Turtle Friendly

Each year, thousands of sea turtle species hatchlings become disoriented and up to 80 percent die because of light pollution, according to the Florida Fish & Wildlife Conservation Commission. In response, the FFWCC has worked with Sternberg Lighting to develop and approve outdoor lighting fixtures that are designed to minimize the impacts of exterior lighting on nesting sea turtles and their hatchlings.


Wildlife Lighting Florida Fish and Wildlife Conservation Commission Marine Turtle Program


Sternberg Lighting has four fixture lines that meet those stringent guidelines
and have been certified as Wildlife Lighting:

Click images for specs
Omega-Medium-1527 Omega-Medium-1527 Omega-Large-1531 Omega-Large-1531
Name: Omega R and Omega F Series
Catalog number: 1527 and 1531
Required options: 18w or 35w LPS lamp
Wildlife Lighting Certification Number: 2008-002
Omega 1527F Omega 1527R Omega 1531F Omega 1531R

Omega 1527FLED
Omega 1527RLED
Name: Omega F LED and Omega R LED Series
Catalog number: 1527FLED and 1527RLED
Required options: Amber LED (see spec sheets)
Wildlife Lighting Certification Number: 2011-009
Park Ridge
Name: Park Ridge LED Series
Catalog number: 1910ALED/5RLM18 
Required options: Amber LED (see spec sheets)
Wildlife Lighting Certification Number: 2011-009


About the Turtles:

Born at night, newly hatched turtles instinctively head toward the place with the most light, which historically had been the sea because its reflective surface bounced back more moonlight than the sandy beach. Today, hatchlings often mistakenly head toward relatively brightly lit condominiums, restaurants, and streets, where they are at risk of being eaten by predators, run over by cars, or baked to death in the hot Florida sun the next day.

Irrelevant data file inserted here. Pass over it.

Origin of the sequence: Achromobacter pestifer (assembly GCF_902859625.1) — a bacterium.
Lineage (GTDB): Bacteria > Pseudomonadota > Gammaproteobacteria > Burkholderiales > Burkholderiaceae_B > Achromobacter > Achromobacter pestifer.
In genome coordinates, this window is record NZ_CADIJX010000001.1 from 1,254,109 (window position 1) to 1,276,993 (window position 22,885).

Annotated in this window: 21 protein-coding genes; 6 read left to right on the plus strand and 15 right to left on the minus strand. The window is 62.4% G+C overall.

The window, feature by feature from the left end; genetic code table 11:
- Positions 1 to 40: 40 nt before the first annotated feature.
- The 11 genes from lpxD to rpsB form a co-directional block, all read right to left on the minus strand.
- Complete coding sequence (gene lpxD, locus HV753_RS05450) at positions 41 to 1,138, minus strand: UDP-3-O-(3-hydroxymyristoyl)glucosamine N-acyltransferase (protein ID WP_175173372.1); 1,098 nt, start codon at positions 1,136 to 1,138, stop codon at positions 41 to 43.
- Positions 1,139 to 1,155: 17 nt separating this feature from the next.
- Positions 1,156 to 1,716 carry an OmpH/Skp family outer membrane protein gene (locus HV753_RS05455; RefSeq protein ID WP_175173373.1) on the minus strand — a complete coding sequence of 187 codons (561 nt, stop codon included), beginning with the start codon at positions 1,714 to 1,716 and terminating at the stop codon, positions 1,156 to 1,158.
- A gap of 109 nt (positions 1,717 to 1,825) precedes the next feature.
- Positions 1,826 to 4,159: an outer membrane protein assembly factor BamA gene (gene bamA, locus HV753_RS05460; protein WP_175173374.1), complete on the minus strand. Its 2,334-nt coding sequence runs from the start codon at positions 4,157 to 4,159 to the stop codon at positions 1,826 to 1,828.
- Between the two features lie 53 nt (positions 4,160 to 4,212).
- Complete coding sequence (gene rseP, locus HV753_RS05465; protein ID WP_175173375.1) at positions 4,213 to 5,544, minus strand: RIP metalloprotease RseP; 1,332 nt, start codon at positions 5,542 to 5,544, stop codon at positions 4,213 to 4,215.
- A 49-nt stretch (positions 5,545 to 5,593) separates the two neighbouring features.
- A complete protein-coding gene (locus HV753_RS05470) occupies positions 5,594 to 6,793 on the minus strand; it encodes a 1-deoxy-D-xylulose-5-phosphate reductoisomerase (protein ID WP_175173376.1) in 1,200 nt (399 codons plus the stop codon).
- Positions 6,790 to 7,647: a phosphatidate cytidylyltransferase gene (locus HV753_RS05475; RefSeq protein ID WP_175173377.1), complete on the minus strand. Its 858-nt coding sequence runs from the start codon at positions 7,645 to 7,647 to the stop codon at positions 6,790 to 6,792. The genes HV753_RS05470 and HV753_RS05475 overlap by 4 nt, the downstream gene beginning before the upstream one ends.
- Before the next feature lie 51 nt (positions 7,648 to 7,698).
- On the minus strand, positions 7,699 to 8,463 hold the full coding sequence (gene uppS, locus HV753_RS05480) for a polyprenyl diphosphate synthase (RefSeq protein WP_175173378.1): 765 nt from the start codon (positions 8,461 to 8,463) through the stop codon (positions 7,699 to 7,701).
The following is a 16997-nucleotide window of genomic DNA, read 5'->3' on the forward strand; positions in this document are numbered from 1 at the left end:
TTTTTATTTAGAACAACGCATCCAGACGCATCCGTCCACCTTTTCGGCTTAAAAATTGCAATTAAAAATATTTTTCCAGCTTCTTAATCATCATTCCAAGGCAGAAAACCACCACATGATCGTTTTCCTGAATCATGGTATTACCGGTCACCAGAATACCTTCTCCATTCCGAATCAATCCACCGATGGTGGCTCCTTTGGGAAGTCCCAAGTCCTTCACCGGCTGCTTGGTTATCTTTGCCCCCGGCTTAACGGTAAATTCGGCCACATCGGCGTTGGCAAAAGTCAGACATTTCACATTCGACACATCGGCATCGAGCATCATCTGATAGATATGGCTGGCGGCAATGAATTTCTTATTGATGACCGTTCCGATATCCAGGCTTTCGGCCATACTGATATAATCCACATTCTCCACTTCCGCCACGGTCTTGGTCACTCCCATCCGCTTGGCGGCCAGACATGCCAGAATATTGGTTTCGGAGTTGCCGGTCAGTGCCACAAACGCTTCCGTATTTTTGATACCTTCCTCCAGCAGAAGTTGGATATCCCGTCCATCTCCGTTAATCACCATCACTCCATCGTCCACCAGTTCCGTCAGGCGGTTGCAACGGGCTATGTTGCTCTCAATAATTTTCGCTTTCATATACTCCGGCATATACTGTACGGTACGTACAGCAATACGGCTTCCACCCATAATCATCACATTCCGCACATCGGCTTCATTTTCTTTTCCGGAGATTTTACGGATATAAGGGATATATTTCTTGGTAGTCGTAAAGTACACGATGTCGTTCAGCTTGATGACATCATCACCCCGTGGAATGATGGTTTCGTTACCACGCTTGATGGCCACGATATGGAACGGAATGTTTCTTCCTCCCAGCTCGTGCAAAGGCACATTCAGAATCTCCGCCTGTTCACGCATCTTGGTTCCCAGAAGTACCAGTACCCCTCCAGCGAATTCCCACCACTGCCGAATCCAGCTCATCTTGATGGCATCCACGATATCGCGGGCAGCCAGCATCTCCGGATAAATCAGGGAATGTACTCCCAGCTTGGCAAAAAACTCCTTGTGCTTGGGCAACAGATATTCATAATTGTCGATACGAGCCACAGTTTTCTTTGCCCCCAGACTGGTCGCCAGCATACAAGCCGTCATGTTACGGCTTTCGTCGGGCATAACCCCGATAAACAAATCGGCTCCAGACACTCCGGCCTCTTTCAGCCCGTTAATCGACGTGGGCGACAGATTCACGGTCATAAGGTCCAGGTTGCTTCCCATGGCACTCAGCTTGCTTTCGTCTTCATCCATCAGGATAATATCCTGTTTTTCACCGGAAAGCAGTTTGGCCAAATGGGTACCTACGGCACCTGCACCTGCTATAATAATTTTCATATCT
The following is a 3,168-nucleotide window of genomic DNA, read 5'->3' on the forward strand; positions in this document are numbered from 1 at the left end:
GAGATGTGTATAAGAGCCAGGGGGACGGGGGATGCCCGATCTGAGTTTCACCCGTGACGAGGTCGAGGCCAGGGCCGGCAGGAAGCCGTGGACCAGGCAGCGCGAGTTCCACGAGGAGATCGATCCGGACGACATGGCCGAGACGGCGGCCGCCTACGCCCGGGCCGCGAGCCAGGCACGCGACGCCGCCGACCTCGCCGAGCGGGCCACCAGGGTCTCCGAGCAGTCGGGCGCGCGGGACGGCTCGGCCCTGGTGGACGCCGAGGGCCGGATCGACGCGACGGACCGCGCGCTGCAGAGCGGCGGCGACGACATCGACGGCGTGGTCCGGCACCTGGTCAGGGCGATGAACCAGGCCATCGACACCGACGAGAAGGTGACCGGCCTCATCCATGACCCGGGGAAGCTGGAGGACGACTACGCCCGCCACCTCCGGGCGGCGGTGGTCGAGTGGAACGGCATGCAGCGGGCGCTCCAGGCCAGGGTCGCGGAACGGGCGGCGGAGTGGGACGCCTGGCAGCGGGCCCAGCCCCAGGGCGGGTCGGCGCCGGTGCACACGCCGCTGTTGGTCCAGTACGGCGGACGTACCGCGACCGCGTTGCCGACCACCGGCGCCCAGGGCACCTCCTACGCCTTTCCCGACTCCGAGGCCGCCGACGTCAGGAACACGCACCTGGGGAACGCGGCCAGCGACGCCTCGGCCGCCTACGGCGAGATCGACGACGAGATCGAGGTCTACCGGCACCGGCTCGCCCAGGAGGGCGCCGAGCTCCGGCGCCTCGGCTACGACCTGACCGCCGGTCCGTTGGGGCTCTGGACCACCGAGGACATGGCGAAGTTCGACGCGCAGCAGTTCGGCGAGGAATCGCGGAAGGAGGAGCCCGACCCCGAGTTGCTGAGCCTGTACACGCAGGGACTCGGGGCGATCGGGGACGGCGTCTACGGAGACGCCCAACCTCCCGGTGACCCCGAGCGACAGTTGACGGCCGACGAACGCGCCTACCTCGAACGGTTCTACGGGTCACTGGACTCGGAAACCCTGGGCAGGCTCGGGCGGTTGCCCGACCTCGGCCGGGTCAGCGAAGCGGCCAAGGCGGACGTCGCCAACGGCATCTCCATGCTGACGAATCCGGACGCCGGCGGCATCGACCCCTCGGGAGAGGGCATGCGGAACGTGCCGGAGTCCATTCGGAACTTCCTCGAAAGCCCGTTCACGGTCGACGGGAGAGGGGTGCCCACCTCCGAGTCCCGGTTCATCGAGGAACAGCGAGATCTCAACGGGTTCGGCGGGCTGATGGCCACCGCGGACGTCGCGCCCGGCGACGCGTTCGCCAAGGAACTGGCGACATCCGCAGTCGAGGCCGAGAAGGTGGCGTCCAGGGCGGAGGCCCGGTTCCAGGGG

The FFWCC, along with the U.S. Fish & Wildlife Service (USFWS), have combined their efforts and begun certifying light fixtures as wildlife friendly. In order to qualify, lighting manufacturers must meet certain guidelines. Luminaires must be mounted as low as is practical for an intended illumination task, have full cut-off or at least be completely shielded from the beach, and be lamped to produce long-wavelength light. (Turtles have trouble seeing monochromatic yellow, amber, and red light, but are most attracted to bright white polychromatic lights, such as white fluorescent, metal halide, halogen, and mercury vapor).

Appropriate wildlife lighting meets ALL THREE of the criteria below:

Keep it LOW - mount the fixture as low as possible to minimize light trespass, and use the lowest amount of light needed
for the task

Keep it SHIELDED - fully shield the light so bulbs and/or glowing lenses are not visible to minimize light trespass

Keep it LONG - use long wavelength light sources (ambers and reds) in the appropriate lighting fixtures

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